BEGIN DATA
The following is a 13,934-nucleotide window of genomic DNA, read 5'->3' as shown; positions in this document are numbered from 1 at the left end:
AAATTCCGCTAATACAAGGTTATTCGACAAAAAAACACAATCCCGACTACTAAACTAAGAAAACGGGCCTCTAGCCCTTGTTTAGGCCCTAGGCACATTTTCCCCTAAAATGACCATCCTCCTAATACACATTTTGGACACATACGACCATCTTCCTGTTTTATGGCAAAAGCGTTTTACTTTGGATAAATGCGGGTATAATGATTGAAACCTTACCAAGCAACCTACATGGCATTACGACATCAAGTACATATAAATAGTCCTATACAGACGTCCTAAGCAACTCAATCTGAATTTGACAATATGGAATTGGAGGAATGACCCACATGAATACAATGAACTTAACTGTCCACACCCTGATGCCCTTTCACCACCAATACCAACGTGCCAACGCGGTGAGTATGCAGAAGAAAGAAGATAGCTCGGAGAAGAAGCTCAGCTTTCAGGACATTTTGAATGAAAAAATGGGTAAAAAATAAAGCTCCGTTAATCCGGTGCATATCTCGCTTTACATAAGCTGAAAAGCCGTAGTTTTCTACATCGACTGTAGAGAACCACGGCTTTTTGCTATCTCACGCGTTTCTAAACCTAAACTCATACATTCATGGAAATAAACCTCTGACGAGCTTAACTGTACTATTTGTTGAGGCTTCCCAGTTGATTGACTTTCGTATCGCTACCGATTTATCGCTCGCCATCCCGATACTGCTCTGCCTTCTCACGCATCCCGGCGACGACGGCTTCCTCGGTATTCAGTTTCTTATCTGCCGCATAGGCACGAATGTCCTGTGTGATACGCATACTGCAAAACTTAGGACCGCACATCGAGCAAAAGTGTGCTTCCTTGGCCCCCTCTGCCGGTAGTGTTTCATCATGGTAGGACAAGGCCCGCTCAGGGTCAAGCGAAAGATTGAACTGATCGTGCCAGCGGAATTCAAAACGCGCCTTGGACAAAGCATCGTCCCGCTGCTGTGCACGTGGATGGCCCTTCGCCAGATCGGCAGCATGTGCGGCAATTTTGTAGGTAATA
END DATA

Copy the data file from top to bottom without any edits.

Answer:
The following is a 13,934-nucleotide window of genomic DNA, read 5'->3' as shown; positions in this document are numbered from 1 at the left end:
AAATTCCGCTAATACAAGGTTATTCGACAAAAAAACACAATCCCGACTACTAAACTAAGAAAACGGGCCTCTAGCCCTTGTTTAGGCCCTAGGCACATTTTCCCCTAAAATGACCATCCTCCTAATACACATTTTGGACACATACGACCATCTTCCTGTTTTATGGCAAAAGCGTTTTACTTTGGATAAATGCGGGTATAATGATTGAAACCTTACCAAGCAACCTACATGGCATTACGACATCAAGTACATATAAATAGTCCTATACAGACGTCCTAAGCAACTCAATCTGAATTTGACAATATGGAATTGGAGGAATGACCCACATGAATACAATGAACTTAACTGTCCACACCCTGATGCCCTTTCACCACCAATACCAACGTGCCAACGCGGTGAGTATGCAGAAGAAAGAAGATAGCTCGGAGAAGAAGCTCAGCTTTCAGGACATTTTGAATGAAAAAATGGGTAAAAAATAAAGCTCCGTTAATCCGGTGCATATCTCGCTTTACATAAGCTGAAAAGCCGTAGTTTTCTACATCGACTGTAGAGAACCACGGCTTTTTGCTATCTCACGCGTTTCTAAACCTAAACTCATACATTCATGGAAATAAACCTCTGACGAGCTTAACTGTACTATTTGTTGAGGCTTCCCAGTTGATTGACTTTCGTATCGCTACCGATTTATCGCTCGCCATCCCGATACTGCTCTGCCTTCTCACGCATCCCGGCGACGACGGCTTCCTCGGTATTCAGTTTCTTATCTGCCGCATAGGCACGAATGTCCTGTGTGATACGCATACTGCAAAACTTAGGACCGCACATCGAGCAAAAGTGTGCTTCCTTGGCCCCCTCTGCCGGTAGTGTTTCATCATGGTAGGACAAGGCCCGCTCAGGGTCAAGCGAAAGATTGAACTGATCGTGCCAGCGGAATTCAAAACGCGCCTTGGACAAAGCATCGTCCCGCTGCTGTGCACGTGGATGGCCCTTCGCCAGATCGGCAGCATGTGCGGCAATTTTGTAGGTAATA